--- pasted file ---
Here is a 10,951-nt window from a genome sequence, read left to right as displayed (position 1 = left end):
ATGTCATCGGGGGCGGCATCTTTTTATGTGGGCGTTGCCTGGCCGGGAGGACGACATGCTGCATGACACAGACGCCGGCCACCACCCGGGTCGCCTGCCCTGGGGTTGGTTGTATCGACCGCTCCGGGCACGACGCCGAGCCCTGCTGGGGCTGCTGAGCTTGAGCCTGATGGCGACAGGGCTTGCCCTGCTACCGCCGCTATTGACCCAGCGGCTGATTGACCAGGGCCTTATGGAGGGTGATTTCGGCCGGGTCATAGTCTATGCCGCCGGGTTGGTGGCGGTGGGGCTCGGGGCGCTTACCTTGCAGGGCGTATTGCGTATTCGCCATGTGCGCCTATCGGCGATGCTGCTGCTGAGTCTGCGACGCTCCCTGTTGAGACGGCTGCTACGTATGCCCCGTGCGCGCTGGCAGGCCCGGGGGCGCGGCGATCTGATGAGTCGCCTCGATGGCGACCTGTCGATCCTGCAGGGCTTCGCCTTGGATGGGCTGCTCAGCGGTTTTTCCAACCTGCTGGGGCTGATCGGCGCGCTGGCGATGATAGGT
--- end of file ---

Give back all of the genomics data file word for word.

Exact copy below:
Here is a 10,951-nt window from a genome sequence, read left to right as displayed (position 1 = left end):
ATGTCATCGGGGGCGGCATCTTTTTATGTGGGCGTTGCCTGGCCGGGAGGACGACATGCTGCATGACACAGACGCCGGCCACCACCCGGGTCGCCTGCCCTGGGGTTGGTTGTATCGACCGCTCCGGGCACGACGCCGAGCCCTGCTGGGGCTGCTGAGCTTGAGCCTGATGGCGACAGGGCTTGCCCTGCTACCGCCGCTATTGACCCAGCGGCTGATTGACCAGGGCCTTATGGAGGGTGATTTCGGCCGGGTCATAGTCTATGCCGCCGGGTTGGTGGCGGTGGGGCTCGGGGCGCTTACCTTGCAGGGCGTATTGCGTATTCGCCATGTGCGCCTATCGGCGATGCTGCTGCTGAGTCTGCGACGCTCCCTGTTGAGACGGCTGCTACGTATGCCCCGTGCGCGCTGGCAGGCCCGGGGGCGCGGCGATCTGATGAGTCGCCTCGATGGCGACCTGTCGATCCTGCAGGGCTTCGCCTTGGATGGGCTGCTCAGCGGTTTTTCCAACCTGCTGGGGCTGATCGGCGCGCTGGCGATGATAGGT